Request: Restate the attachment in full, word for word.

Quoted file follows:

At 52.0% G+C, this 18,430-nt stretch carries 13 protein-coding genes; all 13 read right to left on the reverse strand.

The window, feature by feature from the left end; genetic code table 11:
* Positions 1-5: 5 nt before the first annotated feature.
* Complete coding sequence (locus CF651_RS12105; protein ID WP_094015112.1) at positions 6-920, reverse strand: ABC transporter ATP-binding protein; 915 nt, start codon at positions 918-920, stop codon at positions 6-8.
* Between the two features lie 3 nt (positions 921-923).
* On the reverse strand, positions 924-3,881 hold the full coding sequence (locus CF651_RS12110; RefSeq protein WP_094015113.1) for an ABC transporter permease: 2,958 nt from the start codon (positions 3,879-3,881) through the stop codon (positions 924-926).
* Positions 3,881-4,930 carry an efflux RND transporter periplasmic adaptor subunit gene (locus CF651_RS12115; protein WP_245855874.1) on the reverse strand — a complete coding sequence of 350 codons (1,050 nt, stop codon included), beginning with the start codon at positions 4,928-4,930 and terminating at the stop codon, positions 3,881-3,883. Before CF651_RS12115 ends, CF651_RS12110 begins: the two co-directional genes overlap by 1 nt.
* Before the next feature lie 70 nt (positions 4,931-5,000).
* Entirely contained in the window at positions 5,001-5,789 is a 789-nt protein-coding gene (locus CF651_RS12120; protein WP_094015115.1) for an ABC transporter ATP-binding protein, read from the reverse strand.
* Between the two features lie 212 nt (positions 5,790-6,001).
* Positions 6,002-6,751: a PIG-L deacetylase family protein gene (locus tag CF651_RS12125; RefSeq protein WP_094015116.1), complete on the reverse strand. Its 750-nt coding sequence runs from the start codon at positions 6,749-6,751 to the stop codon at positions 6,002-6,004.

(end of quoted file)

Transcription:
At 52.0% G+C, this 18,430-nt stretch carries 13 protein-coding genes; all 13 read right to left on the reverse strand.

The window, feature by feature from the left end; genetic code table 11:
* Positions 1-5: 5 nt before the first annotated feature.
* Complete coding sequence (locus CF651_RS12105; protein ID WP_094015112.1) at positions 6-920, reverse strand: ABC transporter ATP-binding protein; 915 nt, start codon at positions 918-920, stop codon at positions 6-8.
* Between the two features lie 3 nt (positions 921-923).
* On the reverse strand, positions 924-3,881 hold the full coding sequence (locus CF651_RS12110; RefSeq protein WP_094015113.1) for an ABC transporter permease: 2,958 nt from the start codon (positions 3,879-3,881) through the stop codon (positions 924-926).
* Positions 3,881-4,930 carry an efflux RND transporter periplasmic adaptor subunit gene (locus CF651_RS12115; protein WP_245855874.1) on the reverse strand — a complete coding sequence of 350 codons (1,050 nt, stop codon included), beginning with the start codon at positions 4,928-4,930 and terminating at the stop codon, positions 3,881-3,883. Before CF651_RS12115 ends, CF651_RS12110 begins: the two co-directional genes overlap by 1 nt.
* Before the next feature lie 70 nt (positions 4,931-5,000).
* Entirely contained in the window at positions 5,001-5,789 is a 789-nt protein-coding gene (locus CF651_RS12120; protein WP_094015115.1) for an ABC transporter ATP-binding protein, read from the reverse strand.
* Between the two features lie 212 nt (positions 5,790-6,001).
* Positions 6,002-6,751: a PIG-L deacetylase family protein gene (locus tag CF651_RS12125; RefSeq protein WP_094015116.1), complete on the reverse strand. Its 750-nt coding sequence runs from the start codon at positions 6,749-6,751 to the stop codon at positions 6,002-6,004.